Less than a month after her accident, Bethany was on her board again, learning how to surf with one arm. The next year saw her awarded the Best Comeback ESPY Award and Teen Choice Courage Award. In 2005 she took first place in the NSSA National Championships. And when asked if she would still have gone out on the day of the shark attack, Bethany replied "Yes, because I have been able to embrace more people with one arm than i ever could with two". The problem afforded an opportunity only visible through eyes filled with faith.
As comic Demetri Martin says "I just feel like there's a parallel world right in front of us that's revealed with a small shift in perspective... I don't own a poncho... But if somebody says to me, 'Do you have a poncho?', I don't say 'No', I say 'Not right now'. Because I do have a blanket and scissors. At any given moment I am four minutes from a poncho."
Hiding in your favourite blanket is a poncho waiting to be born, a dream hidden in the mundane. All it takes is a small shift in perspective (and a head-sized hole in the middle). But, just like your blanket, the average must be sacrificed in order to embrace the extraordinary. We either live in the box or out of it - there is no in between (and if there is, it's incredibly uncomfortable. Tried sitting on the edge of a box recently? Ouch).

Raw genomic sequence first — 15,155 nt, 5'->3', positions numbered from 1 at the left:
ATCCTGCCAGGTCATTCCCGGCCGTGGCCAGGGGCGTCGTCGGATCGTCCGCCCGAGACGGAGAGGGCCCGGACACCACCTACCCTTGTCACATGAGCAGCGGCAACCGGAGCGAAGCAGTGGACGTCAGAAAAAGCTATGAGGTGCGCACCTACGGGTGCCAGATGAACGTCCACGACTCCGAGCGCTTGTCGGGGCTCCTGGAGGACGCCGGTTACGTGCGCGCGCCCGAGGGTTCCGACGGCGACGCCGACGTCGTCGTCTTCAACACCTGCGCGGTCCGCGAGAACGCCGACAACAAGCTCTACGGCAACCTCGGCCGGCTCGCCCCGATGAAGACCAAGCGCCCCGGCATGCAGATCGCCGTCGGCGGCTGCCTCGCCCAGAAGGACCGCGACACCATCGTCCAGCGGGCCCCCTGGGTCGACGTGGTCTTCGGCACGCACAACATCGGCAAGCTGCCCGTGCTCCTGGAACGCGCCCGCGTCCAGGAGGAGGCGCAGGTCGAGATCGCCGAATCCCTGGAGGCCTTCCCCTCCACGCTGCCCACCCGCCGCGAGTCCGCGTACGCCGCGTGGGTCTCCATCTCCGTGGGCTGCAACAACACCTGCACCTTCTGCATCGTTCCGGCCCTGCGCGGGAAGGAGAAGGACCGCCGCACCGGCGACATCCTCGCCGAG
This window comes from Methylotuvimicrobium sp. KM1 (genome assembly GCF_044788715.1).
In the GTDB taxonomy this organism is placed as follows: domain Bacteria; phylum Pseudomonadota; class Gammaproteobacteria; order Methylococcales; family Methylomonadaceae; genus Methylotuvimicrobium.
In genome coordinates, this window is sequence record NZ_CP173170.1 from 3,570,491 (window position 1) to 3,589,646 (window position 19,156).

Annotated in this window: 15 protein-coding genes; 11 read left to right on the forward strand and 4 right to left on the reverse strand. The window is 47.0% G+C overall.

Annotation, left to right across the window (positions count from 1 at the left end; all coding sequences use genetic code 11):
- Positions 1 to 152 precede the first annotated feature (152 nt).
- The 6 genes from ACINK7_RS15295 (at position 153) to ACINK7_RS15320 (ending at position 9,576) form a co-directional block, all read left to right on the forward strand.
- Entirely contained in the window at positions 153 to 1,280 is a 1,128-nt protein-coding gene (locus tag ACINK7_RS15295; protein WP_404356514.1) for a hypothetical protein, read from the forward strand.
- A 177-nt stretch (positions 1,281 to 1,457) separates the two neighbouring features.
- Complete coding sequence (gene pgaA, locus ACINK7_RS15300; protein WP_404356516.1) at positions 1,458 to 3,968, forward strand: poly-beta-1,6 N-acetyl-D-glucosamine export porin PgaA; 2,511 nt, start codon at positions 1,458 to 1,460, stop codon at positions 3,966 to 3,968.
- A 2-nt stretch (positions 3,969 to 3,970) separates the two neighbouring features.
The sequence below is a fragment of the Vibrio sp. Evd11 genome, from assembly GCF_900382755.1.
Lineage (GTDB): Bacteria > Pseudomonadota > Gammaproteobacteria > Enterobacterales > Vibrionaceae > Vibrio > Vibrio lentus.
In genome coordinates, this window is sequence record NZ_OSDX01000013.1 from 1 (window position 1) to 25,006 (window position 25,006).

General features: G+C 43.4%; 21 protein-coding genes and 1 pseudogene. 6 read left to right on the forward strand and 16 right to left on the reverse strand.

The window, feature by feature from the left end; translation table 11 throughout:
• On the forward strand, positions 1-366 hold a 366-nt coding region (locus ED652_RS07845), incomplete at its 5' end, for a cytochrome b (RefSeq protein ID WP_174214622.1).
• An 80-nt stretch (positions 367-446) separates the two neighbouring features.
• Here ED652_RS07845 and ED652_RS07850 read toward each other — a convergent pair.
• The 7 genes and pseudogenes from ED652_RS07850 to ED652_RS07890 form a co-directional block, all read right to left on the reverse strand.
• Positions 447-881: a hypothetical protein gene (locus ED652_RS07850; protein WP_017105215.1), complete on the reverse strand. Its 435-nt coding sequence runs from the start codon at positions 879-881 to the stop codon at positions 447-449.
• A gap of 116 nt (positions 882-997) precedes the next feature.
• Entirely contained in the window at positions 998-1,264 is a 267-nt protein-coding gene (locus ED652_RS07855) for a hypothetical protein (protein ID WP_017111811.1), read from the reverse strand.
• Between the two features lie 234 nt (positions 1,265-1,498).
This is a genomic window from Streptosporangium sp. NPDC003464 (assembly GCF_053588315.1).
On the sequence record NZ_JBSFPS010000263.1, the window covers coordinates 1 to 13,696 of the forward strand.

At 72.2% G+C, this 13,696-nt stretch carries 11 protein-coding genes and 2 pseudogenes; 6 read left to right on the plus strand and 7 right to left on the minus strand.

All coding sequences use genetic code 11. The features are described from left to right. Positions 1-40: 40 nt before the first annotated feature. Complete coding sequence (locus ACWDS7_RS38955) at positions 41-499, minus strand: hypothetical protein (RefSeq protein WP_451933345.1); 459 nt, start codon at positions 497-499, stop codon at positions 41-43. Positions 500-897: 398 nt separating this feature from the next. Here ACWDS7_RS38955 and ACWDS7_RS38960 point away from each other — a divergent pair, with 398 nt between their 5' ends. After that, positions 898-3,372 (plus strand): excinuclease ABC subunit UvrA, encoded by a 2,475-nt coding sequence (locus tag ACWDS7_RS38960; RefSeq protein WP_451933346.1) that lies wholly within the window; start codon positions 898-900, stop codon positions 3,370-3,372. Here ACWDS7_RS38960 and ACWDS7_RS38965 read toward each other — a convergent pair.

You do not necessarily have to stop what you are doing. Just approach it from a different angle. See what it looks like on the other side. Things might not be as hopeless, dreary or boring as you expect on the other side of your mountain.
Start fishing on the other side of the same boat. You would be surprised what you can catch. Jesus told his disciples to do that, and suddenly a fruitless fishing trip turned into a success. Same boat. Same people. Same place. Different perspective.
It's not that we should not get out of town to gain perspective. But sometimes escapism does not give us the change that we seek. We think we need to get away, go somewhere different, seek God and seek a solution, when the problem is with our eyes not with what we are looking at. It often has to do with where we are looking, not what we are actually doing.
It may seem like we need to get away to see things differently. But the joy of living a satisfied life home and away (oh look, a terrible Autown soapie reference) is afforded to those who can get a different view from where they are already standing.
The art of perspective.